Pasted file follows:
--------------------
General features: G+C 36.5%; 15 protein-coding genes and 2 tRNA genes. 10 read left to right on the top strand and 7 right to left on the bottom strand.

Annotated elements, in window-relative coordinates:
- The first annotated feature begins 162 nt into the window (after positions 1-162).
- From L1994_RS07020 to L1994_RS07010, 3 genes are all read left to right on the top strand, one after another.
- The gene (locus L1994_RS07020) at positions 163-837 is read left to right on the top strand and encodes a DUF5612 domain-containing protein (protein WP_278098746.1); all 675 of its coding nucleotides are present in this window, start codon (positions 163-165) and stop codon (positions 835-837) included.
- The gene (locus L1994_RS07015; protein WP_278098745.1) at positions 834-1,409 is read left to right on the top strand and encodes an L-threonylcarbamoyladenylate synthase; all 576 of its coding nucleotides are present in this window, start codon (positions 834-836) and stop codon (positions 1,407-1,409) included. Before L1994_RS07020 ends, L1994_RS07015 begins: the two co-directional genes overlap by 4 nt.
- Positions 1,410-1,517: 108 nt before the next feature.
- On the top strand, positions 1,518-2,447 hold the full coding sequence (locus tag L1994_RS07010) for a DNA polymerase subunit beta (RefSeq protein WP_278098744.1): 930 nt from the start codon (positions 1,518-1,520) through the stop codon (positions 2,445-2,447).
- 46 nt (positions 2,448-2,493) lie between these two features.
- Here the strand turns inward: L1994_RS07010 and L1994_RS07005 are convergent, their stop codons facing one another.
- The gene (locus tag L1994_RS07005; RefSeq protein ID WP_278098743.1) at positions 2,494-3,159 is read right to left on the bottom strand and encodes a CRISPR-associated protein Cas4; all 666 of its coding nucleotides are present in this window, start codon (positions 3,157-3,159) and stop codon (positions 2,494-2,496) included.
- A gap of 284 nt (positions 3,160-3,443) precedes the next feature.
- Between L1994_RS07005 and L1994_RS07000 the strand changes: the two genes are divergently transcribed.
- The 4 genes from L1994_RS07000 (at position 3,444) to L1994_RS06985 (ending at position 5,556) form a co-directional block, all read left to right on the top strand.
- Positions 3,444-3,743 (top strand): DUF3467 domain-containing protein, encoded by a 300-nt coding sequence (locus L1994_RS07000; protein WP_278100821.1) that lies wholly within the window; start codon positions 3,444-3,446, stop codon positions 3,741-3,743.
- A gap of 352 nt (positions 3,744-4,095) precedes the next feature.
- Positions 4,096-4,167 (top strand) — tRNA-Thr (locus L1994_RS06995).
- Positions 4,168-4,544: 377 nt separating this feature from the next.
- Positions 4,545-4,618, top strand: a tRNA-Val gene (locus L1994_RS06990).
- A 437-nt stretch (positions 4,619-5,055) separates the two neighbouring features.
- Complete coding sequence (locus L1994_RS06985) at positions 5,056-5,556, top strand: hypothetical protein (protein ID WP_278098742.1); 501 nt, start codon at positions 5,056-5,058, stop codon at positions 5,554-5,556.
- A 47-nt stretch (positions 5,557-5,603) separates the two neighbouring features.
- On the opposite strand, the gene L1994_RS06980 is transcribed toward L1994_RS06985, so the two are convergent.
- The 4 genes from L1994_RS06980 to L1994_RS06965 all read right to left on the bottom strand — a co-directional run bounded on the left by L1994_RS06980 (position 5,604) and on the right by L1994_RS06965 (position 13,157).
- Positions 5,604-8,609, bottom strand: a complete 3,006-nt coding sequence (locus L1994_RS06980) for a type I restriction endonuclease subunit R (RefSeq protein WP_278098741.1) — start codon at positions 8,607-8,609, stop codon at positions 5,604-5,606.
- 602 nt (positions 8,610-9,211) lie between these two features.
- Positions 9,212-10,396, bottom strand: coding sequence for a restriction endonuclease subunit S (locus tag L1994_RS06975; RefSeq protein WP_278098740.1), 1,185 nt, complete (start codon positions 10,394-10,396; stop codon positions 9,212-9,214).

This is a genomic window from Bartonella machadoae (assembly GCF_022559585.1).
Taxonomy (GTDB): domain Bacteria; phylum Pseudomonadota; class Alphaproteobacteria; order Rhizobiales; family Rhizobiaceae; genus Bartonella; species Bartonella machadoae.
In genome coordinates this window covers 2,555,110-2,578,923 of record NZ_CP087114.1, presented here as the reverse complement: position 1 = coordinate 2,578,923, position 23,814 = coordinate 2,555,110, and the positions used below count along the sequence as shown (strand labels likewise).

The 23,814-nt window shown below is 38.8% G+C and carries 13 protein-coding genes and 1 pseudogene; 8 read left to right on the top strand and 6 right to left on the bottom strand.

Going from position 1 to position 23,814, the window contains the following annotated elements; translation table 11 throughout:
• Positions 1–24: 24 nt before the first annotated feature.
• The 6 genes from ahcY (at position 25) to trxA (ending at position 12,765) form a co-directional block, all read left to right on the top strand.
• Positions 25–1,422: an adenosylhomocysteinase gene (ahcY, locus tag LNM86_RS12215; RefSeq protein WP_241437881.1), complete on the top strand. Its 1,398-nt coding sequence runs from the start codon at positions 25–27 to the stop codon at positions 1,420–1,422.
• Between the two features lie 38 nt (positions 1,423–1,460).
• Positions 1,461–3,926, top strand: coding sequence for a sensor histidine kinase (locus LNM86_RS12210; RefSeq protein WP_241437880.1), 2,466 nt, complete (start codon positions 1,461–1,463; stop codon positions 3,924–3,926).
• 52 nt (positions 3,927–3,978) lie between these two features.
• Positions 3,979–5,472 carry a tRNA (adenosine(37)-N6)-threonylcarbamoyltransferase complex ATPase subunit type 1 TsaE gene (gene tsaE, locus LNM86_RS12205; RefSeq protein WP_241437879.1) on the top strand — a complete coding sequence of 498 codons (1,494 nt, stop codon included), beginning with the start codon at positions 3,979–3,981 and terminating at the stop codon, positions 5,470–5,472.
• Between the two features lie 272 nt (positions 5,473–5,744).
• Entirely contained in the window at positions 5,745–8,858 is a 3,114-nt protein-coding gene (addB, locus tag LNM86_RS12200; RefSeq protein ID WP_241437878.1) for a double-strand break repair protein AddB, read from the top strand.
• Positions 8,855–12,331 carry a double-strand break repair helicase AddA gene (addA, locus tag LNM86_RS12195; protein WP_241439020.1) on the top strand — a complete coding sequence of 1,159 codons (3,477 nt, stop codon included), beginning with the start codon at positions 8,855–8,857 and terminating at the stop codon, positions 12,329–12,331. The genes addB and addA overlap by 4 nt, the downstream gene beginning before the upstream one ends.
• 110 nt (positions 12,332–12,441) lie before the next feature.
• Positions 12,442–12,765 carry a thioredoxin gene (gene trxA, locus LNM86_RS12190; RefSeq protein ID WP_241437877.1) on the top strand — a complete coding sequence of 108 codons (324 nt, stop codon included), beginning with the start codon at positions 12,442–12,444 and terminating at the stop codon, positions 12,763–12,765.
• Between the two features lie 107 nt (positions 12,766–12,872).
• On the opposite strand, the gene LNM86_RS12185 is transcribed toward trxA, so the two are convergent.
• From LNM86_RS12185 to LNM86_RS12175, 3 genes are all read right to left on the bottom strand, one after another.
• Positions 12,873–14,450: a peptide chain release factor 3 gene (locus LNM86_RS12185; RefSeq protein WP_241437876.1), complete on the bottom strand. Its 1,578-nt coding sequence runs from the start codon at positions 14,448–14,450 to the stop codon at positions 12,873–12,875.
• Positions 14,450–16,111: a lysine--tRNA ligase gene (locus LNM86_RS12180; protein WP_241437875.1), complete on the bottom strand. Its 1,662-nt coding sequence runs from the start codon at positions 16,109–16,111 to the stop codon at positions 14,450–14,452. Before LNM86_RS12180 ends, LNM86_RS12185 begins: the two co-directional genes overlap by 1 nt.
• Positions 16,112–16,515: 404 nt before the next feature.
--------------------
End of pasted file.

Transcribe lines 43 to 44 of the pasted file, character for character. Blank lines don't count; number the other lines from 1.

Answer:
• 110 nt (positions 12,332–12,441) lie before the next feature.
• Positions 12,442–12,765 carry a thioredoxin gene (gene trxA, locus LNM86_RS12190; RefSeq protein ID WP_241437877.1) on the top strand — a complete coding sequence of 108 codons (324 nt, stop codon included), beginning with the start codon at positions 12,442–12,444 and terminating at the stop codon, positions 12,763–12,765.